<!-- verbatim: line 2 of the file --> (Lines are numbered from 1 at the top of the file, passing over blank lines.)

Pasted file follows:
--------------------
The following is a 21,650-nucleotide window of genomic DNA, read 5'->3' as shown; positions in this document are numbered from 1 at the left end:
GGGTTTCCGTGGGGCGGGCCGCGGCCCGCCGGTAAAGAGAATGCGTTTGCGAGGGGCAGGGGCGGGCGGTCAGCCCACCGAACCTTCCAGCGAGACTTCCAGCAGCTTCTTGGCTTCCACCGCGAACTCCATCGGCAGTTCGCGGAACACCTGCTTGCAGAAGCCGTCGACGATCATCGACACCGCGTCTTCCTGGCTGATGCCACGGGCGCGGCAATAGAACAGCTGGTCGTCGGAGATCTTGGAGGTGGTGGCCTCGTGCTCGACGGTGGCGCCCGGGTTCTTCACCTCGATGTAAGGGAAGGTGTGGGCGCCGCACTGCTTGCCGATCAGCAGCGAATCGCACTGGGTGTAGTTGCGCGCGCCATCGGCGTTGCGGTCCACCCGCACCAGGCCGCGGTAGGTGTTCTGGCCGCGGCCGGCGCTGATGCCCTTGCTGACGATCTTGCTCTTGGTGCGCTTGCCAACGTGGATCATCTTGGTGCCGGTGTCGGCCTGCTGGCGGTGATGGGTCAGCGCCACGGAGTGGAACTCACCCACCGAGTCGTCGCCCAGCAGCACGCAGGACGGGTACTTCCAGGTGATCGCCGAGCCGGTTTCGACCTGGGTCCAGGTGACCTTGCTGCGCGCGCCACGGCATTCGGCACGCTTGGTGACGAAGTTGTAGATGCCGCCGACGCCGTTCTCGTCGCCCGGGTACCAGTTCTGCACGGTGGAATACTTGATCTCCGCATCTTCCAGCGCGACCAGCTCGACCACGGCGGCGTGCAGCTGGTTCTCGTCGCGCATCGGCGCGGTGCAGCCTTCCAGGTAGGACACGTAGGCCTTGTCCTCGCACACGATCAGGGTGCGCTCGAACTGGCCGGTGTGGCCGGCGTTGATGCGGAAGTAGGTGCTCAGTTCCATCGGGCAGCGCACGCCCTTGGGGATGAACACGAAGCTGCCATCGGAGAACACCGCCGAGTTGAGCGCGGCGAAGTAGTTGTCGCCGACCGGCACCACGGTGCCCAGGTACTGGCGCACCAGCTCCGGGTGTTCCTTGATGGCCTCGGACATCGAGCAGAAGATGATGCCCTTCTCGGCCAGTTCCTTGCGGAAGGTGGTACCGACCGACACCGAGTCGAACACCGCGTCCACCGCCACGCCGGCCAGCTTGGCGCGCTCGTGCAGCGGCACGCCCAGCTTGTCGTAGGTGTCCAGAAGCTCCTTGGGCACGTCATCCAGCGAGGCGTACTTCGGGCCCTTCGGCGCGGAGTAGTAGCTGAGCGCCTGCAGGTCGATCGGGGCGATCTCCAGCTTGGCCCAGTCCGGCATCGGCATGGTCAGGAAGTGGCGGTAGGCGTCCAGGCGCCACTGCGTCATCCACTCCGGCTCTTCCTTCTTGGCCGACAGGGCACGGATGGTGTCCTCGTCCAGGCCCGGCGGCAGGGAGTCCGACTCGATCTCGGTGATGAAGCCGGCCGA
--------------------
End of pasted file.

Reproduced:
GGGTTTCCGTGGGGCGGGCCGCGGCCCGCCGGTAAAGAGAATGCGTTTGCGAGGGGCAGGGGCGGGCGGTCAGCCCACCGAACCTTCCAGCGAGACTTCCAGCAGCTTCTTGGCTTCCACCGCGAACTCCATCGGCAGTTCGCGGAACACCTGCTTGCAGAAGCCGTCGACGATCATCGACACCGCGTCTTCCTGGCTGATGCCACGGGCGCGGCAATAGAACAGCTGGTCGTCGGAGATCTTGGAGGTGGTGGCCTCGTGCTCGACGGTGGCGCCCGGGTTCTTCACCTCGATGTAAGGGAAGGTGTGGGCGCCGCACTGCTTGCCGATCAGCAGCGAATCGCACTGGGTGTAGTTGCGCGCGCCATCGGCGTTGCGGTCCACCCGCACCAGGCCGCGGTAGGTGTTCTGGCCGCGGCCGGCGCTGATGCCCTTGCTGACGATCTTGCTCTTGGTGCGCTTGCCAACGTGGATCATCTTGGTGCCGGTGTCGGCCTGCTGGCGGTGATGGGTCAGCGCCACGGAGTGGAACTCACCCACCGAGTCGTCGCCCAGCAGCACGCAGGACGGGTACTTCCAGGTGATCGCCGAGCCGGTTTCGACCTGGGTCCAGGTGACCTTGCTGCGCGCGCCACGGCATTCGGCACGCTTGGTGACGAAGTTGTAGATGCCGCCGACGCCGTTCTCGTCGCCCGGGTACCAGTTCTGCACGGTGGAATACTTGATCTCCGCATCTTCCAGCGCGACCAGCTCGACCACGGCGGCGTGCAGCTGGTTCTCGTCGCGCATCGGCGCGGTGCAGCCTTCCAGGTAGGACACGTAGGCCTTGTCCTCGCACACGATCAGGGTGCGCTCGAACTGGCCGGTGTGGCCGGCGTTGATGCGGAAGTAGGTGCTCAGTTCCATCGGGCAGCGCACGCCCTTGGGGATGAACACGAAGCTGCCATCGGAGAACACCGCCGAGTTGAGCGCGGCGAAGTAGTTGTCGCCGACCGGCACCACGGTGCCCAGGTACTGGCGCACCAGCTCCGGGTGTTCCTTGATGGCCTCGGACATCGAGCAGAAGATGATGCCCTTCTCGGCCAGTTCCTTGCGGAAGGTGGTACCGACCGACACCGAGTCGAACACCGCGTCCACCGCCACGCCGGCCAGCTTGGCGCGCTCGTGCAGCGGCACGCCCAGCTTGTCGTAGGTGTCCAGAAGCTCCTTGGGCACGTCATCCAGCGAGGCGTACTTCGGGCCCTTCGGCGCGGAGTAGTAGCTGAGCGCCTGCAGGTCGATCGGGGCGATCTCCAGCTTGGCCCAGTCCGGCATCGGCATGGTCAGGAAGTGGCGGTAGGCGTCCAGGCGCCACTGCGTCATCCACTCCGGCTCTTCCTTCTTGGCCGACAGGGCACGGATGGTGTCCTCGTCCAGGCCCGGCGGCAGGGAGTCCGACTCGATCTCGGTGATGAAGCCGGCCGA